Afghans protested violently for the third straight day on Sunday despite a U.S. pastor giving up plans to burn copies of the Koran, although there were three other cases of desecration of the Muslim holy book.
Two protesters were shot and killed in eastern Logar province, a district official said, taking to three the death toll in protests staged since Friday.
The furore over pastor Terry Jones's plans to burn copies of the Koran, a grave insult to Muslims who believe it to be the literal word of God, overshadowed the lead-up to
commemorations for the September 11 hijacked airliner attacks on the United States.
Ceremonies in the United States on Saturday marked the ninth anniversary of the attacks by al Qaeda, which led to the toppling of the Taliban by U.S.-backed Afghan forces in late 2001 because the hardline Islamists had harboured Osama bin
Jones's plan and proposals to build an Islamic cultural centre and mosque near the site of the toppled World Trade Center in New York highlighted a growing debate in the United States about religious tolerance.
Hundreds of people favouring and opposing the cultural centre and mosque gathered in New York for peaceful rallies hours after ceremonies in the city - and in Washington and
Pennsylvania - to mark the attacks that killed nearly 3,000 people.
Word of the intention to burn the Koran had already triggered outrage in Afghanistan and across the Muslim world.
President Barack Obama warned it could hurt the United States deeply abroad, endanger U.S. troops in Afghanistan and risk attacks in U.S. and European cities.
'Death to America'
In Afghanistan, angry protesters chanting "Death to America" and "Death to Christians" clashed with security forces in Logar, south of the capital.
Seven demonstrators were wounded, one seriously, when Afghan security forces opened fire to disperse hundreds of protesters marching to Pul-e-Alam, the capital of Logar, officials said.
Mohammad Rahim Amin, chief of Baraki Barak district just west of Pul-e-Alam, said two of the wounded died later in hospital.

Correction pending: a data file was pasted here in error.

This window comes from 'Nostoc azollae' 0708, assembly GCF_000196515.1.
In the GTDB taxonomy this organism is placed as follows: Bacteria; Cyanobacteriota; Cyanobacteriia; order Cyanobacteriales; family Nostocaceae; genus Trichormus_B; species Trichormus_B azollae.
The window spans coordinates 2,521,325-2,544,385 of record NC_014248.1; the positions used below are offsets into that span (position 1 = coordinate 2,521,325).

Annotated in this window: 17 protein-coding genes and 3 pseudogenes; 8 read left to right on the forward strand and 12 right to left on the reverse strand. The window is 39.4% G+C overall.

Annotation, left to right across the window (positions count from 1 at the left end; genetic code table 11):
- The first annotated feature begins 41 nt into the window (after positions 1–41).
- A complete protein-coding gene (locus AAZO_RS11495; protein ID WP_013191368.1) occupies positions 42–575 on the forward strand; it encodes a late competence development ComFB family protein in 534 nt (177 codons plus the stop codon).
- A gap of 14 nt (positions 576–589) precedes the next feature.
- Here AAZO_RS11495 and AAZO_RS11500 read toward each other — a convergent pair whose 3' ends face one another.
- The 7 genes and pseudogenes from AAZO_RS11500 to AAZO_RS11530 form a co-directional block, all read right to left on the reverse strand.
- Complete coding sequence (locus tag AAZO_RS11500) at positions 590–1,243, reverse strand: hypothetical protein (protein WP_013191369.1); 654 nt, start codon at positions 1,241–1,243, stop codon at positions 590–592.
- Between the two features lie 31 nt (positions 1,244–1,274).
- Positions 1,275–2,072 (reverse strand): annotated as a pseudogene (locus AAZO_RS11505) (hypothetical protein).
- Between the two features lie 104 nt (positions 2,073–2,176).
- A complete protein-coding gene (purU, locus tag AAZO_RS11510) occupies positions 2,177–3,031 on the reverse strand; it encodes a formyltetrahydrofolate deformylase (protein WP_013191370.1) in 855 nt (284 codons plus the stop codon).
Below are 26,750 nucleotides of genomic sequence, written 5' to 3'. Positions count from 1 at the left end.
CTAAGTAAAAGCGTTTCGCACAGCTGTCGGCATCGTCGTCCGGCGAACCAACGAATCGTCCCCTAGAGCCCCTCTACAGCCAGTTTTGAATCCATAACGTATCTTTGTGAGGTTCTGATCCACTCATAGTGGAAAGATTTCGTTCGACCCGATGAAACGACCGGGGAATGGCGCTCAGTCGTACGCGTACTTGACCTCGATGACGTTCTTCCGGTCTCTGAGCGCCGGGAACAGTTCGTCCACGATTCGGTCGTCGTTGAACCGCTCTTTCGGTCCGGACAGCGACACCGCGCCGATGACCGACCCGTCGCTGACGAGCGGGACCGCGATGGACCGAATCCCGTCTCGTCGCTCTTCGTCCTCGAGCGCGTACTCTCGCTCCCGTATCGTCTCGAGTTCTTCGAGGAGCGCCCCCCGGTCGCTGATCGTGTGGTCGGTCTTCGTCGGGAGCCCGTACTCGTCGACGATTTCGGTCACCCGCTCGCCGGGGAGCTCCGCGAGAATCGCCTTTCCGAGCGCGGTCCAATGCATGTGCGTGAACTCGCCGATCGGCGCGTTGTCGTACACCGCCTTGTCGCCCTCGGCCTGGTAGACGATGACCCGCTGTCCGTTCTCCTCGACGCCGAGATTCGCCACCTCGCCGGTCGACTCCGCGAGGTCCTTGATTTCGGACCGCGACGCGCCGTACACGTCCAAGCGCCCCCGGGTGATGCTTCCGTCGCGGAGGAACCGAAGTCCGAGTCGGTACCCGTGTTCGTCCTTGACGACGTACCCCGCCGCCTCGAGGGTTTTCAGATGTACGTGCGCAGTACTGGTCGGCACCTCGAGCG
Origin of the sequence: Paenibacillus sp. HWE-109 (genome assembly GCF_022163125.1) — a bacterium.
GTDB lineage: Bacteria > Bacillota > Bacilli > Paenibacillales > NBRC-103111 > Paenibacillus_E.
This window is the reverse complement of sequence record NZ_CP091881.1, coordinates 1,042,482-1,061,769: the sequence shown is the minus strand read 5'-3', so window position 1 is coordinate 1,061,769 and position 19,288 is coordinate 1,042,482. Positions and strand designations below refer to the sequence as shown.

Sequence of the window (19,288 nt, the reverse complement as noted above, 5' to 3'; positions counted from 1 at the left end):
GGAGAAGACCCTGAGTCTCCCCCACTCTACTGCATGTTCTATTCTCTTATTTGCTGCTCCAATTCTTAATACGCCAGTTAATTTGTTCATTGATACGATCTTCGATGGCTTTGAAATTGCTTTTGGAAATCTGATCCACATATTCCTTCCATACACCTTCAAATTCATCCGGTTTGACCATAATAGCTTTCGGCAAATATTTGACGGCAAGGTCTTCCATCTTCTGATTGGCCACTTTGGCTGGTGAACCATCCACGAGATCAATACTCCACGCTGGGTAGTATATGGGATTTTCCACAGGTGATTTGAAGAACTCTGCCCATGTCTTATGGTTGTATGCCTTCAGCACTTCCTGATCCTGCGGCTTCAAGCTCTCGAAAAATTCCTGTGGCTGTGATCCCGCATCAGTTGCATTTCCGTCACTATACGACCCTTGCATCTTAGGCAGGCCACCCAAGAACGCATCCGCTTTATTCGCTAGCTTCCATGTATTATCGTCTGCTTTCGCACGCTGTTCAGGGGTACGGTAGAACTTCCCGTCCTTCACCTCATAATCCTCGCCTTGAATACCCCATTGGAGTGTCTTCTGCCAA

The protesters threatened to attack foreign military bases. There are almost 150,000 foreign troops fighting a growing Taliban-led insurgency in Afghanistan, where violence is at its worst since the hardline Islamists were ousted.
"The governor must give us an assurance that the church is not going to burn the Koran, otherwise we will attack foreign troop bases in our thousands," protester Mohammad Yahya said.
Major Patrick Seiber, a spokesman for the NATO-led International Security Assistance Force in Afghanistan's east, said ISAF was aware of more protests in Logar on Sunday, but put the crowd at about 100, some wielding sticks and throwing stones.
Four demonstrators were wounded in Logar on Saturday, a day after a protester was shot dead when an angry crowd attacked a German-run ISAF base in Faizabad in northeastern Badakhshan province, one of many protests across the country.
Protests had eased later on Sunday.
While Jones abandoned his plan, there were at least two incidents of abuse of the Koran in Lower Manhattan in New York on Saturday. Two evangelical preachers not affiliated with any mainstream church burned two copies of the Koran in Tennessee.
Protests over perceived desecration of Muslim symbols have led to dozens of deaths in Afghanistan in recent years, including after a Danish newspaper published a cartoon
depicting the Prophet Mohammad in 2005.
On Thursday, the United Nations' top diplomat in Afghanistan said the protests risked delaying Afghanistan's Sept. 18 parliamentary election.
Poor security is already a major concern ahead of the poll, with more than 1,000 polling centres out of a planned 6,835 to remain closed. On Sunday, ISAF said a Taliban commander who had been plotting rocket attacks on polling stations had been killed in eastern Nangarghar on Saturday.
The election is seen as a key test of stability in Afghanistan before Obama conducts a strategy review of the increasingly unpopular war in December.
Obama, who has sought to improve ties with the Muslim world frayed by wars in Iraq and Afghanistan since the September 11 attacks, stressed religious tolerance in remarks at a memorial service in Washington on Saturday.
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